Typically edgy and in your face, Tim Berne refuses to compromise on his Thirsty Ear debut. While other records in Matt Shipp's Blue Series have tended toward the accessible side of free jazz, Berne's The Shell Game
only expands upon his unique idiosyncratic vision. Tired of the traditional sax/bass/drums trio setting, the saxophonist steps into a different configuration here. He joins forces with old-time collaborator Tom Rainey on drums and fresh mischief-maker Craig Taborn on keys and electronics. Taborn's contributions on The Shell Game
are crucial: by engaging various loops, samples, and processing, he vastly expands the texture of the trio. (And at times he provides much-needed support in the bass range, which booms out of the mix at daring levels.)
One might imagine electronics to be the anti-Berne, since his compositions and style of improvisation rely so much on groundedness and instant reaction. But Taborn handles the role quite well, allowing the other players to expand even when he's lying back. Perhaps the reason he "fits" so well with Berne's vision is that Berne has historically done his best work with larger groups. By providing a more textured and expansive backdrop, he provides the illusion of several players at once.
Berne's alto playing on The Shell Game is par for the course: hard-edged, relentless, and snaky in its path. His compositions employ a touchstone melody and set the tone for the interplay that follows, but as usual they remain otherwise quite open-ended. Much of his playing has an obsessive-compulsive feelBerne keeps digging away at themes, exploring the dynamics of certain note combinations within shifting contexts. (And he's particularly interested in "dissonant" intervals and major/minor ambiguity.) When he finally exhausts the conventional melodic approach, he takes his instrument into multiphonic overblown overdrive.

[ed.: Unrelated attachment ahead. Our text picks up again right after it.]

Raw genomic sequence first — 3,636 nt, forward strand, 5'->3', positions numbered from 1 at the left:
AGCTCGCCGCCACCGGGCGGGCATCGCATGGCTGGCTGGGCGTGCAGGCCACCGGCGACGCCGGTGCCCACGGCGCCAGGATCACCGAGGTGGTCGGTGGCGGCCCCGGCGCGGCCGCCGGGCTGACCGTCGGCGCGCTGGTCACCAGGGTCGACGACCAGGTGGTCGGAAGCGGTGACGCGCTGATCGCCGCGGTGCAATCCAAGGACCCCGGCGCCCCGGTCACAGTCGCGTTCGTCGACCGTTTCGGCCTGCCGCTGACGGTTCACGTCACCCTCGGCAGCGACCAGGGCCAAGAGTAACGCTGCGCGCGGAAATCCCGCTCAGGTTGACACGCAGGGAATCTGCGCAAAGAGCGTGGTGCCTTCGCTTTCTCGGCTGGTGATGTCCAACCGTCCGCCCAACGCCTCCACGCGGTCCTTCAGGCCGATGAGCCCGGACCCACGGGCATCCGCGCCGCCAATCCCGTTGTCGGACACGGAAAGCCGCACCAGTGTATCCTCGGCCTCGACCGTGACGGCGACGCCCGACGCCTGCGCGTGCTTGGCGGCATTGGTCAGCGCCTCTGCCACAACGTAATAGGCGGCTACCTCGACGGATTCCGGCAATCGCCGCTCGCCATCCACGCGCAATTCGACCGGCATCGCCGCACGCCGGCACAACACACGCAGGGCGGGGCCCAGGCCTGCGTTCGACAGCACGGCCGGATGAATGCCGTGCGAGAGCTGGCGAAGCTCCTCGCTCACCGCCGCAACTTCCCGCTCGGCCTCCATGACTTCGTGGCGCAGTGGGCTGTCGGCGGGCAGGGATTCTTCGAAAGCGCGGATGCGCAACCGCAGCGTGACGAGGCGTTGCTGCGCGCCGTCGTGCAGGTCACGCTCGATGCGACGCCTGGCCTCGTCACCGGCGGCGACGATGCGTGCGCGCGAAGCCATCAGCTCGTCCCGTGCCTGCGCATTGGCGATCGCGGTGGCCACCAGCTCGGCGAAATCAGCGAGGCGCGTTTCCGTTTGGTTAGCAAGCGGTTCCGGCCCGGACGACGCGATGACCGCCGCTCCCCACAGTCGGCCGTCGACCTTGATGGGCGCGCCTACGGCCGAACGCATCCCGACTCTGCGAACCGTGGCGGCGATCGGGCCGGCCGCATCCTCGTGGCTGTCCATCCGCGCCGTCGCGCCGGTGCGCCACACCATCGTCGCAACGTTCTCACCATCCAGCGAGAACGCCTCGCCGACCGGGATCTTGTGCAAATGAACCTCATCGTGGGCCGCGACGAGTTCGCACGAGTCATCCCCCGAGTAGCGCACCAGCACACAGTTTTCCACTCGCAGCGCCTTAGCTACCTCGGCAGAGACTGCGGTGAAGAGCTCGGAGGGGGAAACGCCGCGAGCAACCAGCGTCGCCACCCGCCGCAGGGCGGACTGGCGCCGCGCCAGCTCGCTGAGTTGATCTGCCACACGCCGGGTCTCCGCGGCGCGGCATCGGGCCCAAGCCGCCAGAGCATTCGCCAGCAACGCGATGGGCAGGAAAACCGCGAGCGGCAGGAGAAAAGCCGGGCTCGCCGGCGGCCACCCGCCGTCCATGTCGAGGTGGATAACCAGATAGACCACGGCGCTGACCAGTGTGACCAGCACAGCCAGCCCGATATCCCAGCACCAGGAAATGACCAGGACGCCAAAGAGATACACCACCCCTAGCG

But moments of unexpected change appear regularly, and Taborn and Rainey both exude a matching restless energy. After Berne's full-blown saxophone assault on the second tune, Taborn plies a healthy dose of keyboard layering to achieve an almost ambient feel. Gradually, with the emergence of an angular melody, he leads the group back to the main theme. Tom Rainey's drumming is outstanding: truly his best work to date. At times he evokes the impatient restlessness of Jim Black; at others he hugs the groove or runs free. Rainey defies the usual drummer's fixation on polyrhythm, instead going after color and propulsive accents within an overall defined structure.
All things considered, The Shell Game ranks with Berne's best work. It presents a wide variety of textures and moods. At times the trio pursues deceptively straightforward progressions; at others it takes them apart to the very last nuanceand when you least expect it, they break free into exciting groove-driven jams. The only fault one might find with this record is that Berne's playing can sometimes be painfully relentless, because he seems to have a very high threshhold for tension. But that's a minor criticism relative to what otherwise is a suprisingly inventive and creatively resonant recording.